|Apr16-12, 02:40 AM||#1|
Calculating the driving force in a double-acting cylinder using air
I'm completely lost trying to derive an equation that'll give me the driving force in a DAC, and I really need some help from you guys.
The purpose of knowing this is to optimize the amount of air that is needed (24 litres are available, pressure up to 8 bar) to drive a radio-controlled car (60 kg), which needs 20 N to keep in linear motion.
The connecting rod from the cylinder goes to a scotch yoke, and I guess this is where I get a bit lost because of the force that varies through the angles from 0 to 2π. And I don't quite know when the ideal gas law comes in the picture (it should be used with 1 atm being the ideal pressure at the cylinder bottom, right?).
* Car wheel radius: 0,1 m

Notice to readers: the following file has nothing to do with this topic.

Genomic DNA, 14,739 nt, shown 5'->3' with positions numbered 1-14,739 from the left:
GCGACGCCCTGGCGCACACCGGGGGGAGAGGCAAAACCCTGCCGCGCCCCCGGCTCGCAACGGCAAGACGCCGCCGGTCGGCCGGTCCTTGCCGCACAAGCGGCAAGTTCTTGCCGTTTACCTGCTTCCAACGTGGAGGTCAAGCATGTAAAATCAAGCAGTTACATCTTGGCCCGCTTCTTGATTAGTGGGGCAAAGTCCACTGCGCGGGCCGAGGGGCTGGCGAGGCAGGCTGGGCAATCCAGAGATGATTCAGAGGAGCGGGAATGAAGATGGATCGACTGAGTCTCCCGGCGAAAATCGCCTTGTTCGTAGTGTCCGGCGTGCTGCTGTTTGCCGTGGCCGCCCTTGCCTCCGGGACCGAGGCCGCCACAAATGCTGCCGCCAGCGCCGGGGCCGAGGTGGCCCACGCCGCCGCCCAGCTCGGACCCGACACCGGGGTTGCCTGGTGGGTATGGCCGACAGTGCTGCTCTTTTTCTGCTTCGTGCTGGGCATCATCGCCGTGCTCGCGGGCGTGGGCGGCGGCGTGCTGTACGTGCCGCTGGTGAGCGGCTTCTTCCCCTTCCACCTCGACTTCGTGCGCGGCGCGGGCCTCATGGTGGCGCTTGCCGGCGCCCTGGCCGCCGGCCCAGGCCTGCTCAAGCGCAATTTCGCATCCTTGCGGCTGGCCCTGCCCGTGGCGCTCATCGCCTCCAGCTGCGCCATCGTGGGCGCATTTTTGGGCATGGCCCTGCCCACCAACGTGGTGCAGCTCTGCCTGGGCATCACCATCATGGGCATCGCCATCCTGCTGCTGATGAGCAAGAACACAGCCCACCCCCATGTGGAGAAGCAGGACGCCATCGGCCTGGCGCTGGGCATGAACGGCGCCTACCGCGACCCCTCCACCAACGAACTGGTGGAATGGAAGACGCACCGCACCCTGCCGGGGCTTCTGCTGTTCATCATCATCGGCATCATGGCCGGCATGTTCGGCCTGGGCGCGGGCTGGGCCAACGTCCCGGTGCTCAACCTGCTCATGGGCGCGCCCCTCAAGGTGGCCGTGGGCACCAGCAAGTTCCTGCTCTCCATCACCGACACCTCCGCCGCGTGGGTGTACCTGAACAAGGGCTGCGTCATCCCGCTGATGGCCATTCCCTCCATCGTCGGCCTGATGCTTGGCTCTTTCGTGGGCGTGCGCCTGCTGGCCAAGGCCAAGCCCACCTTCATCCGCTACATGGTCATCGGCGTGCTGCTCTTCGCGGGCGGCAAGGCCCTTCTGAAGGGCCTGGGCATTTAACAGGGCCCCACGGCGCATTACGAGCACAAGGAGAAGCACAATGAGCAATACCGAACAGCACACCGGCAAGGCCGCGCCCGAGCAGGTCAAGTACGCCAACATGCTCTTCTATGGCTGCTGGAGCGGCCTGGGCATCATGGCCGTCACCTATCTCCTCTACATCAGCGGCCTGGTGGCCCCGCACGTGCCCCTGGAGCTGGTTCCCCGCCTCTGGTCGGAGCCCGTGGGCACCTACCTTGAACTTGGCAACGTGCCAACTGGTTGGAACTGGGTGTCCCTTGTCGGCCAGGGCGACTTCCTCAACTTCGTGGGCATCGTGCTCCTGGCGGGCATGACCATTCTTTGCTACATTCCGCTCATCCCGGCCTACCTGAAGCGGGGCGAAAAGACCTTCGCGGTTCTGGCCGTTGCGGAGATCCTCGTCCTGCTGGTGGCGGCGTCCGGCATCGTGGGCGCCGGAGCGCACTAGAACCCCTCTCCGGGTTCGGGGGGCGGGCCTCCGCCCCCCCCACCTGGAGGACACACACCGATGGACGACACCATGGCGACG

* Force needed to keep the car in motion: 20 N
* Gearing between wheel and engine: 1:6 (that is, one rev for the wheel is 6 for the engine)
* Efficiency is 10-20%
* 24 litres of air available and the pressure is to be choosen between 1-8 bar
* The volume of the cylinder is between 30-40 cm^3 (also to be decided)
My technical english isn't flawless so if something is unclear I'll try to do a better explanation.
Edit: Sorry, I should've placed this in the subforum.
|Similar Threads for: Calculating the driving force in a double-acting cylinder using air|
|forces acting on a falling cylinder?||Introductory Physics Homework||2|
|Reverse single acting cylinder Force calculation||Mechanical Engineering||0|
|Calculating driving force from wheel rpm, wheel radius and engine power||Mechanical Engineering||3|
|Calculating the tangential component of the force acting on a projectile||Introductory Physics Homework||2|
|hydraulic double-acting pumps||Engineering Systems & Design||1|